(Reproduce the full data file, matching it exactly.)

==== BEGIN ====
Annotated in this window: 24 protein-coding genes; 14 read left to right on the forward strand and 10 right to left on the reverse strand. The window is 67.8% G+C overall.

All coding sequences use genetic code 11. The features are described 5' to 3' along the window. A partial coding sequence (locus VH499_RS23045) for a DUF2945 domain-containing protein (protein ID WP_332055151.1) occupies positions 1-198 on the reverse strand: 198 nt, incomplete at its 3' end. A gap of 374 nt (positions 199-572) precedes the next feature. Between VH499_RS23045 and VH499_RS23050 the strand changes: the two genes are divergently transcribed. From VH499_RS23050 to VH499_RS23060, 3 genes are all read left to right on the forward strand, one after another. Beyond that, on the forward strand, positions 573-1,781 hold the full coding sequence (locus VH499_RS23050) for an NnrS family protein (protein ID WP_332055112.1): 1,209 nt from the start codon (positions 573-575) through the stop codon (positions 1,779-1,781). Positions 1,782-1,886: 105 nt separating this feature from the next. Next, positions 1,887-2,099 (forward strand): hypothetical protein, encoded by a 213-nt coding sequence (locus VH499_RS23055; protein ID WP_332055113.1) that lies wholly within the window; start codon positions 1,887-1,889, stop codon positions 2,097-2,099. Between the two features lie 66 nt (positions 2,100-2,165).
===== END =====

Annotated in this window: 24 protein-coding genes; 14 read left to right on the forward strand and 10 right to left on the reverse strand. The window is 67.8% G+C overall.

All coding sequences use genetic code 11. The features are described 5' to 3' along the window. A partial coding sequence (locus VH499_RS23045) for a DUF2945 domain-containing protein (protein ID WP_332055151.1) occupies positions 1-198 on the reverse strand: 198 nt, incomplete at its 3' end. A gap of 374 nt (positions 199-572) precedes the next feature. Between VH499_RS23045 and VH499_RS23050 the strand changes: the two genes are divergently transcribed. From VH499_RS23050 to VH499_RS23060, 3 genes are all read left to right on the forward strand, one after another. Beyond that, on the forward strand, positions 573-1,781 hold the full coding sequence (locus VH499_RS23050) for an NnrS family protein (protein ID WP_332055112.1): 1,209 nt from the start codon (positions 573-575) through the stop codon (positions 1,779-1,781). Positions 1,782-1,886: 105 nt separating this feature from the next. Next, positions 1,887-2,099 (forward strand): hypothetical protein, encoded by a 213-nt coding sequence (locus VH499_RS23055; protein ID WP_332055113.1) that lies wholly within the window; start codon positions 1,887-1,889, stop codon positions 2,097-2,099. Between the two features lie 66 nt (positions 2,100-2,165).